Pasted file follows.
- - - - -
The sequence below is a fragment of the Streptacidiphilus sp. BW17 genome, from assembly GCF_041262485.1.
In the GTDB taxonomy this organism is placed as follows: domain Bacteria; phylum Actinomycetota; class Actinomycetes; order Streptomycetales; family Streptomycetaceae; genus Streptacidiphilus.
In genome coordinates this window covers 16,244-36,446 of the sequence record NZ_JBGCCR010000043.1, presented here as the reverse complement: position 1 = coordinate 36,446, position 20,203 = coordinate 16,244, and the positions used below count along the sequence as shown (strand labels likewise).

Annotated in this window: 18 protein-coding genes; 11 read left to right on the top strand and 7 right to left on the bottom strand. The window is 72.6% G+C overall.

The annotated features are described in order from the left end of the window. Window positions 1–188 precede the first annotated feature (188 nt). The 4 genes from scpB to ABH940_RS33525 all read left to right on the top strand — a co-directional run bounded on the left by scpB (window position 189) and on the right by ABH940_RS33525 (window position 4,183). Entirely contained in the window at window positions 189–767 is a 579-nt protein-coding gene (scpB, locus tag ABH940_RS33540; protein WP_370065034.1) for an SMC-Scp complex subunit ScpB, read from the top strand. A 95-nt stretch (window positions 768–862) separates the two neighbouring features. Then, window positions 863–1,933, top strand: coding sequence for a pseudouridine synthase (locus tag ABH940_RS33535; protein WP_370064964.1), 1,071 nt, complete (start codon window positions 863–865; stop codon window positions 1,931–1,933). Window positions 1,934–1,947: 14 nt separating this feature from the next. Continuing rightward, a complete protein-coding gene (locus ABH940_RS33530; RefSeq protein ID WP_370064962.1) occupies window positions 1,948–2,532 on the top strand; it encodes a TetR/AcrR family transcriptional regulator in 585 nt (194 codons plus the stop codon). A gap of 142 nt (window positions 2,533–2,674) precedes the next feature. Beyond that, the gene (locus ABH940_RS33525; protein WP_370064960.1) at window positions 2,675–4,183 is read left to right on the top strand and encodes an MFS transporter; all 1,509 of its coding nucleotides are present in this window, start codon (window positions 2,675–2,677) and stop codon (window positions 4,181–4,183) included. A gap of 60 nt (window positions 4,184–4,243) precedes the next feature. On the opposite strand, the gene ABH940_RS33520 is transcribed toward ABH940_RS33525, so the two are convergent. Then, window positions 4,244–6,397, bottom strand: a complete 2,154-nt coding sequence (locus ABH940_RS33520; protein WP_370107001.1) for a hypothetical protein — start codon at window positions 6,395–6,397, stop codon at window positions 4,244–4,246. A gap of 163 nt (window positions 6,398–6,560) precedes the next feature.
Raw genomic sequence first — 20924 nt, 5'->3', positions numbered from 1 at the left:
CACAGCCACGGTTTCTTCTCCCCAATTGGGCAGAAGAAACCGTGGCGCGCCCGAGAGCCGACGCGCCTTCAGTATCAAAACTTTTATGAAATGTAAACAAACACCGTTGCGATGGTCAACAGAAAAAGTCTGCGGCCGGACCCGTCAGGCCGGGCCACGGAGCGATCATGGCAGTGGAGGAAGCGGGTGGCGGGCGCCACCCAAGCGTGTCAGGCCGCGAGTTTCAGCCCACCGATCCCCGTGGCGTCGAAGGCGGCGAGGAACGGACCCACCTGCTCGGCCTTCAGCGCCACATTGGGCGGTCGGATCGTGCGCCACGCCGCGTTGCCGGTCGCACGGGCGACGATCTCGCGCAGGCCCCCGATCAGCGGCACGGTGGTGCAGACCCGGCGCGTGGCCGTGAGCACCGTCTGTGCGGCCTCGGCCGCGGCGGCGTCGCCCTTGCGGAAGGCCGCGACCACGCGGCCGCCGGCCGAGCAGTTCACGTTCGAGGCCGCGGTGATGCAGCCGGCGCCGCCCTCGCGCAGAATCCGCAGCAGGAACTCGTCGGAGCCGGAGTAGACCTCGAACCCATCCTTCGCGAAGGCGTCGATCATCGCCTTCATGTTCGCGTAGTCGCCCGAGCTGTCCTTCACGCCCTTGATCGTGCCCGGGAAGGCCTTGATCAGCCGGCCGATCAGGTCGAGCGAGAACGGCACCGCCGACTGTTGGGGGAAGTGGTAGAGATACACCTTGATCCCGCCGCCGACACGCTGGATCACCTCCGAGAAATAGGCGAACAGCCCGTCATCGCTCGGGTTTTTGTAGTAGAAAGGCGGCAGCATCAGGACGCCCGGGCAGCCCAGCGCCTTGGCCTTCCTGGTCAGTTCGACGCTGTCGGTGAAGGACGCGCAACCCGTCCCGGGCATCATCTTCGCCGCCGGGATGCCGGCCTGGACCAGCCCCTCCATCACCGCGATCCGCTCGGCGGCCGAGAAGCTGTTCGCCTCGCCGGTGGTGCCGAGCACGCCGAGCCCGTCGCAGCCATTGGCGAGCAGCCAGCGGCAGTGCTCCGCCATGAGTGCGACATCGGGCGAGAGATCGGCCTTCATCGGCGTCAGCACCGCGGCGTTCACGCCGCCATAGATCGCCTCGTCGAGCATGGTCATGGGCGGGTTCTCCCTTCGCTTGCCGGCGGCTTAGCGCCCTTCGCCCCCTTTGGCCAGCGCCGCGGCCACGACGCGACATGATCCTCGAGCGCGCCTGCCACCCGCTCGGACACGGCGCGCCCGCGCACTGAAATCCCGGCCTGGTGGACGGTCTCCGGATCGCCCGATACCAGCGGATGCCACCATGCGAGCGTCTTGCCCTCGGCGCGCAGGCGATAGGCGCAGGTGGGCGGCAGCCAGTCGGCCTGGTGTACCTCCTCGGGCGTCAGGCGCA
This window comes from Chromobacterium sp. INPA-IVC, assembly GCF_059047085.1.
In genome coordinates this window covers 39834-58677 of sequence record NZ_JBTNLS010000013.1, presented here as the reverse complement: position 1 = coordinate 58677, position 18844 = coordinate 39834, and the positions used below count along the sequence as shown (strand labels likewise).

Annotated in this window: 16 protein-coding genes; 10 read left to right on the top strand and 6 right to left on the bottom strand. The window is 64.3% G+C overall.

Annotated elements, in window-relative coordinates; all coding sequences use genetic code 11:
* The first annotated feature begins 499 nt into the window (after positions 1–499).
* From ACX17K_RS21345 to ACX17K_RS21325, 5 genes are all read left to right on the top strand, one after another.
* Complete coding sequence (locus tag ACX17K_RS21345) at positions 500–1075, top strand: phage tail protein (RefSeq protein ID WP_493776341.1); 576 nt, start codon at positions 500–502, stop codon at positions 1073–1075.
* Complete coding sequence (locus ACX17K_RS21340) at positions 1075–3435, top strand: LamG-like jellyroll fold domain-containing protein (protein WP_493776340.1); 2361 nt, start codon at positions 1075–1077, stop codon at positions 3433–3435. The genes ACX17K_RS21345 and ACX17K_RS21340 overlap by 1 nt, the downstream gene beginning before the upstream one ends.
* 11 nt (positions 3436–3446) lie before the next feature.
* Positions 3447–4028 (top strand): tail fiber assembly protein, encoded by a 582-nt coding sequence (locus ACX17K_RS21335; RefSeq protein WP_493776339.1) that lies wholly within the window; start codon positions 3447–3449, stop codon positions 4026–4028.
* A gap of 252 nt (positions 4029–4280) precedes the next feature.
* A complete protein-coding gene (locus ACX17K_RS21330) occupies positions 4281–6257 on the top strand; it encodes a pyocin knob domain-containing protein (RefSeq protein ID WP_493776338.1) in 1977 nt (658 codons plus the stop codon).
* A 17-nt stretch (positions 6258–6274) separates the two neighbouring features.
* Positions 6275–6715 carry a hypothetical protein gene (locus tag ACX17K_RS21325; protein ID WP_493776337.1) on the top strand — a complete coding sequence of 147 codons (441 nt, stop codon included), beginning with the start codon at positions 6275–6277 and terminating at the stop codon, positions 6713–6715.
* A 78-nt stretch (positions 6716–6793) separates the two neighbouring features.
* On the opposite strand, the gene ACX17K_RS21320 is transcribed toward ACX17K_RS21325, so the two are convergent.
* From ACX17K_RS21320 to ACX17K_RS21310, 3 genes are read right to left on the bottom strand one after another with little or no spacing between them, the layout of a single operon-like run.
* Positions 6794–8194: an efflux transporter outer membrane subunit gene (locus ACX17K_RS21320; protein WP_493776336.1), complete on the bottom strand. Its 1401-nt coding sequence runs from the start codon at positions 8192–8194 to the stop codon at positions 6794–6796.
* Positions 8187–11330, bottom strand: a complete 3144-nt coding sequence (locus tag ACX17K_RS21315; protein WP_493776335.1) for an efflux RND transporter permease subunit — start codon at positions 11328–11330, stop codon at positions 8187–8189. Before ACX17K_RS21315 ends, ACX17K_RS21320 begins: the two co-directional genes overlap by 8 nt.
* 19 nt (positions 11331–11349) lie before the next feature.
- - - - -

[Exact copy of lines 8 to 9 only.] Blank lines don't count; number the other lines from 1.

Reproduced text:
This window comes from Chromobacterium sp. INPA-IVC, assembly GCF_059047085.1.
In genome coordinates this window covers 39834-58677 of sequence record NZ_JBTNLS010000013.1, presented here as the reverse complement: position 1 = coordinate 58677, position 18844 = coordinate 39834, and the positions used below count along the sequence as shown (strand labels likewise).